My SCJP Journey
There are those who will tell you that certification is not even worth the paper it is written on. There are those who look at certified programmers with a certain level of uber-cool disdain, as if to say, “You paid money for that?”
On the other side of the coin, there are certified developers who look at anyone who is not certified as somehow less, incomplete.
I’m neither of these.
In 2008, I took a trip to Chicago for a Java training course. At the end of the week, we wrote the certification exam. I passed, but that was the least of it.
The developer I was didn’t understand the way Java worked. He took shots in the dark, got it right through trial by error.
The first day, they brought us in and started right at the beginning. Nothing that Tom, my instructor, said that first morning was unknown to me. But it helped to clear away the junk of what I thought I knew and understood about Java. That afternoon, he started rebuilding it.
The developer I am understands the reason why things are implemented the way they are, the pitfalls of certain techniques. When an implementation decision is made, there is a strong reason behind it.
From the way that variables are handled, primitives and objects, to understanding the way that static is handled in different scenarios, we went over it all.
The developer I was searched other people’s code to figure out which libraries to call. He made liberal use of other developers’ time when he couldn’t find exactly what he needed in existing code.
We went over all of the standard APIs, I/O, Collections, Strings, Dates, and many others.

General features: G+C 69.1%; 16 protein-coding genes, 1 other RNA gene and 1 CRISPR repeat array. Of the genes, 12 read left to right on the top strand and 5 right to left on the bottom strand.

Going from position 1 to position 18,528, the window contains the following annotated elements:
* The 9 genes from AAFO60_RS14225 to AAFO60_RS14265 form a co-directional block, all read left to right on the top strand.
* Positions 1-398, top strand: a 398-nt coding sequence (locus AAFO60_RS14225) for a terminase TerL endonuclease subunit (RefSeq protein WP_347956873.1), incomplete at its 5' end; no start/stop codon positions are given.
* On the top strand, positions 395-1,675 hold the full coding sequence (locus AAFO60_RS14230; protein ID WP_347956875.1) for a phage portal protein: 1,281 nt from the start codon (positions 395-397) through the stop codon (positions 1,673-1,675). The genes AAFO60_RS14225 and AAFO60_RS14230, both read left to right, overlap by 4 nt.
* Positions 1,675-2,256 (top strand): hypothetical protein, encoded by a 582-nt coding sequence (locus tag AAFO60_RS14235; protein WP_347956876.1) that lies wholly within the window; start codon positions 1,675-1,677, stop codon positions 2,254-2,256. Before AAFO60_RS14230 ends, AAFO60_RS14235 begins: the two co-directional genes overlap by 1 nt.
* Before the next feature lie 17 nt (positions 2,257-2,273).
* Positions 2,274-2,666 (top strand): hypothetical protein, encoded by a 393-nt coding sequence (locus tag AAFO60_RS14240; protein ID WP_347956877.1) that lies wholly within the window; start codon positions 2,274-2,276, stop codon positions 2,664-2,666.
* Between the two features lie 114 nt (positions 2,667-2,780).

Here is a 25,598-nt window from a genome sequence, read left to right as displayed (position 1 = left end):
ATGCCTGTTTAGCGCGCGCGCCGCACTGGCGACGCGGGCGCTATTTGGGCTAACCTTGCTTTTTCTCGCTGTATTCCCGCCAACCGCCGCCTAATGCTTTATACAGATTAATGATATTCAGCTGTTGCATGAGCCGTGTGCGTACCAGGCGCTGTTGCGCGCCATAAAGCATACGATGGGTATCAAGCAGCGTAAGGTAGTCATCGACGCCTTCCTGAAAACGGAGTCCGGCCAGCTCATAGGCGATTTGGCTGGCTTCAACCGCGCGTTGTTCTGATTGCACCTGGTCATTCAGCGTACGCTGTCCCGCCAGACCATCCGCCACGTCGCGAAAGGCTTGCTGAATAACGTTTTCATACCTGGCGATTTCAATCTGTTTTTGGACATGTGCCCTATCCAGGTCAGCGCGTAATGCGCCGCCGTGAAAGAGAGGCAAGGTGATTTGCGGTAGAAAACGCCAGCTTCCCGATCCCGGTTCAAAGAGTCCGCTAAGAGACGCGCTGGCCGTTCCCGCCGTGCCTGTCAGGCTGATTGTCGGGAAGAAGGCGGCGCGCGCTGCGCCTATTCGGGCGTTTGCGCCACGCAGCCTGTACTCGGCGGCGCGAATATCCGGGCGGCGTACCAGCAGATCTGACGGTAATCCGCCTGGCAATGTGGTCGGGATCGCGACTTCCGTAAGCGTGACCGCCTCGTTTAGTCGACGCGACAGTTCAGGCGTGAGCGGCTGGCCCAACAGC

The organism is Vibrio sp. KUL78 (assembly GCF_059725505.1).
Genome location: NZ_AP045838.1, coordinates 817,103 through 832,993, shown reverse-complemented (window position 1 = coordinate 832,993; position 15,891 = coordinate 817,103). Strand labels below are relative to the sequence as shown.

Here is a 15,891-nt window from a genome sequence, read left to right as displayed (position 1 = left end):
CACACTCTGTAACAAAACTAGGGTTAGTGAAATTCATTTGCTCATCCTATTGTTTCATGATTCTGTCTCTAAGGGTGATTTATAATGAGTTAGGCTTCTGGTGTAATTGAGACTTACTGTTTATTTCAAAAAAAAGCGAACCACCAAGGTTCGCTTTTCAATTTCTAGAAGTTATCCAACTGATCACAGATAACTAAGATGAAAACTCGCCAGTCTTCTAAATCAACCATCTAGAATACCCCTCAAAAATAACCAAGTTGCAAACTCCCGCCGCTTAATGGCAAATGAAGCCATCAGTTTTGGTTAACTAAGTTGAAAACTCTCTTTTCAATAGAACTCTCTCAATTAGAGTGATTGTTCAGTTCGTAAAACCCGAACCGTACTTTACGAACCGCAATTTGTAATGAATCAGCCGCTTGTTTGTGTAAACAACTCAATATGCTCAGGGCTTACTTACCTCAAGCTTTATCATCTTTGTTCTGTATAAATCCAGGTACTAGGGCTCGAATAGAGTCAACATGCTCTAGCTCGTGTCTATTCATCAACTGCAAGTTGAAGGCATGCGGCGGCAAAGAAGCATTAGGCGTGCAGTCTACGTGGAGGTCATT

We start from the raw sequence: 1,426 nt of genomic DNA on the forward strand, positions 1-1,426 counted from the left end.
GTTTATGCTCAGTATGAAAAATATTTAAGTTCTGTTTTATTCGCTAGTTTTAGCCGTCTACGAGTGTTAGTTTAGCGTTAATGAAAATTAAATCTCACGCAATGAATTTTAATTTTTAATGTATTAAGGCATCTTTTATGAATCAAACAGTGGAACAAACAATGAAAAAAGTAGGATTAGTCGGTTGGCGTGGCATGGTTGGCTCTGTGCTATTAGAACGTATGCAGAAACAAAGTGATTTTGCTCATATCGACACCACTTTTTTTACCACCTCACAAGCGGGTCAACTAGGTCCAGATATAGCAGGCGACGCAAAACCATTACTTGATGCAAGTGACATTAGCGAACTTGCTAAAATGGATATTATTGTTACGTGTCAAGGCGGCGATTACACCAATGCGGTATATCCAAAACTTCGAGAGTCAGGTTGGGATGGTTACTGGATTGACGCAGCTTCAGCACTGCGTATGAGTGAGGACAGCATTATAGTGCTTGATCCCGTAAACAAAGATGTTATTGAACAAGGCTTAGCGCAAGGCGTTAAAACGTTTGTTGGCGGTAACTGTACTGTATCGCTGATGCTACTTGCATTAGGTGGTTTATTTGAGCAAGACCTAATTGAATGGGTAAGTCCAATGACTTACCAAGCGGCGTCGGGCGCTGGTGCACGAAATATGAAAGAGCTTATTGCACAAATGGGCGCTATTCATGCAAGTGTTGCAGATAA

The developer I am delves fearlessly into API documentation, not skipping a beat as I figure out, on my own, new functionality, new libraries, and unfamiliar areas that I need to tackle.
We were taught not only elements of the Java API, but also how to find what we need in there.
The developer I was understood enough to keep his head above water. He could muddle through, but not contribute beyond the small tasks he was given.
We went into the finer points, but we also covered Java 5 features like generics. It was such a thorough rebuilding of my foundation, I felt thoroughly remade. Instead of just programming Java, I knew Java.
The developer I am is a strong contributor, a mentor, a teacher. He participates in design discussions, implementation conversations, and his opinions are based in his strong Java foundation and are treated as such.
I won’t pretend that my Java course and ensuing certification makes me a better programmer than another programmer who doesn’t have the certification, but it makes me a better programmer than I was without it.